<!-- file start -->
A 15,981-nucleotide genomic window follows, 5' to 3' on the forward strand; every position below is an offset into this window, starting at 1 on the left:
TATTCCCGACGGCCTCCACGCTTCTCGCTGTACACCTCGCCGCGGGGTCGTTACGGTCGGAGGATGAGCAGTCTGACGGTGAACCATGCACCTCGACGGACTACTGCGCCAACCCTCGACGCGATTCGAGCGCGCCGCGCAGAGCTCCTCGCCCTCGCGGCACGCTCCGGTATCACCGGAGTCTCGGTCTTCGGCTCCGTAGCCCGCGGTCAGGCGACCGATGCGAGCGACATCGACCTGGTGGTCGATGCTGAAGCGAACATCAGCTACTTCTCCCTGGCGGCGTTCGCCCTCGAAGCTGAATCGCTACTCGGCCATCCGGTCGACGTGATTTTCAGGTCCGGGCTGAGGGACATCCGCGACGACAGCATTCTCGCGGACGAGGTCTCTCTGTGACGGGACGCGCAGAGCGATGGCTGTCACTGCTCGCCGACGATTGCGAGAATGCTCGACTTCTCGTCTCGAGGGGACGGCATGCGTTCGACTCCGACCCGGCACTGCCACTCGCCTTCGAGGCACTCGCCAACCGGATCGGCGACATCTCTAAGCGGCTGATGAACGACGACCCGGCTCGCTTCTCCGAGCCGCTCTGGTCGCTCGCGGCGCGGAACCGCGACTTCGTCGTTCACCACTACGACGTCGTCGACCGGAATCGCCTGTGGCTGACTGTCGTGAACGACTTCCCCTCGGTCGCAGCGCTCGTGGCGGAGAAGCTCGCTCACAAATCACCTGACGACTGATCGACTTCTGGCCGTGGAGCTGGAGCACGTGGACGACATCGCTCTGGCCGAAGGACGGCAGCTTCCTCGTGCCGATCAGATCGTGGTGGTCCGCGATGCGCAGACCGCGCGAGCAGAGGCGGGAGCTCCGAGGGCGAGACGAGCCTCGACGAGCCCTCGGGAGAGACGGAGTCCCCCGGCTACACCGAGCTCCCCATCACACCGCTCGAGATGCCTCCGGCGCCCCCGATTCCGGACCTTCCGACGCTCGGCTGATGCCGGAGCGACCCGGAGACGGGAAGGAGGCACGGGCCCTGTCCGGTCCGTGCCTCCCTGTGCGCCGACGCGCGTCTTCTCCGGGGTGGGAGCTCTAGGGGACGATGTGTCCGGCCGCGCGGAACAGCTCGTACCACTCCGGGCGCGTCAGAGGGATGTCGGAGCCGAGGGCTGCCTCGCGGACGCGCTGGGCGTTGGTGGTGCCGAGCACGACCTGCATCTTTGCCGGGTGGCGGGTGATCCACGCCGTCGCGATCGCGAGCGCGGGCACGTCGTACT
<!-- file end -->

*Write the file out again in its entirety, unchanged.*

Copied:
A 15,981-nucleotide genomic window follows, 5' to 3' on the forward strand; every position below is an offset into this window, starting at 1 on the left:
TATTCCCGACGGCCTCCACGCTTCTCGCTGTACACCTCGCCGCGGGGTCGTTACGGTCGGAGGATGAGCAGTCTGACGGTGAACCATGCACCTCGACGGACTACTGCGCCAACCCTCGACGCGATTCGAGCGCGCCGCGCAGAGCTCCTCGCCCTCGCGGCACGCTCCGGTATCACCGGAGTCTCGGTCTTCGGCTCCGTAGCCCGCGGTCAGGCGACCGATGCGAGCGACATCGACCTGGTGGTCGATGCTGAAGCGAACATCAGCTACTTCTCCCTGGCGGCGTTCGCCCTCGAAGCTGAATCGCTACTCGGCCATCCGGTCGACGTGATTTTCAGGTCCGGGCTGAGGGACATCCGCGACGACAGCATTCTCGCGGACGAGGTCTCTCTGTGACGGGACGCGCAGAGCGATGGCTGTCACTGCTCGCCGACGATTGCGAGAATGCTCGACTTCTCGTCTCGAGGGGACGGCATGCGTTCGACTCCGACCCGGCACTGCCACTCGCCTTCGAGGCACTCGCCAACCGGATCGGCGACATCTCTAAGCGGCTGATGAACGACGACCCGGCTCGCTTCTCCGAGCCGCTCTGGTCGCTCGCGGCGCGGAACCGCGACTTCGTCGTTCACCACTACGACGTCGTCGACCGGAATCGCCTGTGGCTGACTGTCGTGAACGACTTCCCCTCGGTCGCAGCGCTCGTGGCGGAGAAGCTCGCTCACAAATCACCTGACGACTGATCGACTTCTGGCCGTGGAGCTGGAGCACGTGGACGACATCGCTCTGGCCGAAGGACGGCAGCTTCCTCGTGCCGATCAGATCGTGGTGGTCCGCGATGCGCAGACCGCGCGAGCAGAGGCGGGAGCTCCGAGGGCGAGACGAGCCTCGACGAGCCCTCGGGAGAGACGGAGTCCCCCGGCTACACCGAGCTCCCCATCACACCGCTCGAGATGCCTCCGGCGCCCCCGATTCCGGACCTTCCGACGCTCGGCTGATGCCGGAGCGACCCGGAGACGGGAAGGAGGCACGGGCCCTGTCCGGTCCGTGCCTCCCTGTGCGCCGACGCGCGTCTTCTCCGGGGTGGGAGCTCTAGGGGACGATGTGTCCGGCCGCGCGGAACAGCTCGTACCACTCCGGGCGCGTCAGAGGGATGTCGGAGCCGAGGGCTGCCTCGCGGACGCGCTGGGCGTTGGTGGTGCCGAGCACGACCTGCATCTTTGCCGGGTGGCGGGTGATCCACGCCGTCGCGATCGCGAGCGCGGGCACGTCGTACT